Is India a climate leader as claimed globally?
India’s ranking in the CCPI 2023: According to the Climate Change Performance Index 2023, India stands in the 8th position in the index which is two positions up from the last year. Published by German-watch along with Climate Action Network (CAN) and New Climate Institute, the index assesses four categories with 14 indicators: Greenhouse gas emission (40% of the overall score), renewable energy (20%), energy use (20%) and climate policy (20%).
India earns a ‘high’ rating in the GHG Emissions and Energy Use categories, with a ‘medium’ for Climate Policy and Renewable Energy. The country is on track to meet its 2030 emissions targets, however, the renewable energy pathway is not on track for the 2030 target, states the report.
India’s dependence on Coal
However, according to the Ministry of Power and Central Electricity Authority, India still relies heavily on fossil fuels for electricity generation. 49.7% of the electricity is produced from coal and overall 57.4% from fossil fuels.
As per a report by the IEA, coal is the backbone of electricity systems in India. India’s coal consumption has doubled since 2007 at an annual growth rate of 6% and is set to continue to be the growth engine of global coal demand. India along with China are the largest coal consumers, biggest producers, and coal importers in the world.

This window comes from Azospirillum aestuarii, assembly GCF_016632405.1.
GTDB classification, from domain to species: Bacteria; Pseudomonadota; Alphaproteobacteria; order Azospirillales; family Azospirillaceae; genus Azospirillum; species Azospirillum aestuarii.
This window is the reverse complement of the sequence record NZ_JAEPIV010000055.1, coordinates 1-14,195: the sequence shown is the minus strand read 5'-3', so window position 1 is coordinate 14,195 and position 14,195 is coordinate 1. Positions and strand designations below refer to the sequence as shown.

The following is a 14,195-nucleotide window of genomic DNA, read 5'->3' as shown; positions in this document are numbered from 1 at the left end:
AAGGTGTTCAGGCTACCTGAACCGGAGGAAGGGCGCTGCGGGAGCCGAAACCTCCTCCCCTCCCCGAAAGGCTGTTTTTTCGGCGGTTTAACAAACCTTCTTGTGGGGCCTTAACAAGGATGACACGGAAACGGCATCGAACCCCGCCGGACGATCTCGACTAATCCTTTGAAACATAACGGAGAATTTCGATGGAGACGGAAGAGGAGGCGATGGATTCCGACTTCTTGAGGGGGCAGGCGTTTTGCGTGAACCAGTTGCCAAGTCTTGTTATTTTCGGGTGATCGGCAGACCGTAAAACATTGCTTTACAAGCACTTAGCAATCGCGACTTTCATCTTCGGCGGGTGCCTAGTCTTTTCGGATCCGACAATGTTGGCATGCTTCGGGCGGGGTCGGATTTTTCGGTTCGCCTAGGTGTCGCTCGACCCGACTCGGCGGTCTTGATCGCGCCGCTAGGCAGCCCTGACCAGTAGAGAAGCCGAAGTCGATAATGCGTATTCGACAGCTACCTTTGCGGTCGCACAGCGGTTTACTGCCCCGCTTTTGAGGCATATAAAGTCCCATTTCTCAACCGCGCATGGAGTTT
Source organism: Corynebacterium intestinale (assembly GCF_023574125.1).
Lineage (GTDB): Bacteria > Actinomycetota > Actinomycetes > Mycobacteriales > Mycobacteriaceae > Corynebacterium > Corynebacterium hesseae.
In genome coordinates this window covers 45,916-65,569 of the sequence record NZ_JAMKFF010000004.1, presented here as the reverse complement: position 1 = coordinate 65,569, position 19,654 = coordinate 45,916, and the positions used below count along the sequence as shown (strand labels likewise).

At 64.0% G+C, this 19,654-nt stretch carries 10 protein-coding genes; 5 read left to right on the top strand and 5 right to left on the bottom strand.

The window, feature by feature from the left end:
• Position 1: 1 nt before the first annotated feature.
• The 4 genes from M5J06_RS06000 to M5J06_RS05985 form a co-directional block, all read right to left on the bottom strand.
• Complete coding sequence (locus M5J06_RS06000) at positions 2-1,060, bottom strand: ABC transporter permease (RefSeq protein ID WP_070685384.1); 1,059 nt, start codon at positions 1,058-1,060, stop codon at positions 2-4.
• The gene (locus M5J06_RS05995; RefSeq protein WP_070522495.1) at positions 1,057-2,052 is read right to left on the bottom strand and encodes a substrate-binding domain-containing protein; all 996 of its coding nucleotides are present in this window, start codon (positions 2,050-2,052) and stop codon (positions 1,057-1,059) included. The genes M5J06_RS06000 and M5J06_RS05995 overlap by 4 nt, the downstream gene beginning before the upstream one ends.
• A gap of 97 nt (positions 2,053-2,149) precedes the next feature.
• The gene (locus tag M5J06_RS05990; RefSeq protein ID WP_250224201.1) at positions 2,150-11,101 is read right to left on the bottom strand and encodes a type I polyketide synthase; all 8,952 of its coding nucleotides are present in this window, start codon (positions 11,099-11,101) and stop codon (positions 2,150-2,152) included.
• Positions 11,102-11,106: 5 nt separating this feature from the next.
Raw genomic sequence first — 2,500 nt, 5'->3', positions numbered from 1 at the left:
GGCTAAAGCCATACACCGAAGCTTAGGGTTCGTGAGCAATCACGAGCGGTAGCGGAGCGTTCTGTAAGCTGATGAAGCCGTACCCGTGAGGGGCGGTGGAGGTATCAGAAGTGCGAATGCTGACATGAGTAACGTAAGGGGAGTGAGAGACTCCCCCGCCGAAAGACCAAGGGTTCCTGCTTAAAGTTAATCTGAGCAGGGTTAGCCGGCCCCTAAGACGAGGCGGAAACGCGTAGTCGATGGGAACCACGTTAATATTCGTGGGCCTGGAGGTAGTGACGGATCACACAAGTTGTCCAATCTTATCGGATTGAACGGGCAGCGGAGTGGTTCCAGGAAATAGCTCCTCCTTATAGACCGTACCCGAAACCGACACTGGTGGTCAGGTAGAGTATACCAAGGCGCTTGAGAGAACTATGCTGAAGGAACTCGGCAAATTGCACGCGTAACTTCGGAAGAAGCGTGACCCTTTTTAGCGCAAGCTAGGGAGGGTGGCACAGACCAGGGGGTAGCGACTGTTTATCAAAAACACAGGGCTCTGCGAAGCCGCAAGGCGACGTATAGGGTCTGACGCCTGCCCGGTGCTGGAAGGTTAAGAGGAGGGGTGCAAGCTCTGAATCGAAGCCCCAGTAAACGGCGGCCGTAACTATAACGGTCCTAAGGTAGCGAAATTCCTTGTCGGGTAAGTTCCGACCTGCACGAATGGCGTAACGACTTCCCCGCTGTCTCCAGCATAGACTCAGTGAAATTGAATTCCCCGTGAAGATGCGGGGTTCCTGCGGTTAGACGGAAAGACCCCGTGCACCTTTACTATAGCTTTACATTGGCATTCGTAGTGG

According to the same report, the Indian government has tried to increase production for a long time to reduce imports. In 2021 alone coal production reached 800 million tonnes for the first time. 800 million tonnes emits around 2000 million tonnes of carbon dioxide into the atmosphere. India’s coal production is expected to surpass 1 billion tonnes by 2025. Also, thermal coal demand is expected to rise from 2022 to 2025 for non-power use as industries continue to expand in the country.
India’s energy future
Nevertheless, India aims to lessen the dependence on coal in the electricity sector and lower the cost of energy production by 2030 by aiming for a 50% share of renewables in its power mix. India also intends to create a carbon market, which will integrate the existing certificate markets for renewable energy and energy efficiency obligations. Between 2005 and 2030, India wants to reduce its GDP’s emission intensity by 45%.
India has set ambitious goals but the transition from fossil fuels to renewable sources has been challenging for the country, there is a lack of direction in moving away from fossil fuels. A report titled ‘Getting India to Net Zero’ states that India needs an investment of $10.1 trillion beginning now. There is still a long way to go before India is recognized as a true leader, despite the fact that it has goals for renewable energy and is taking climate action.
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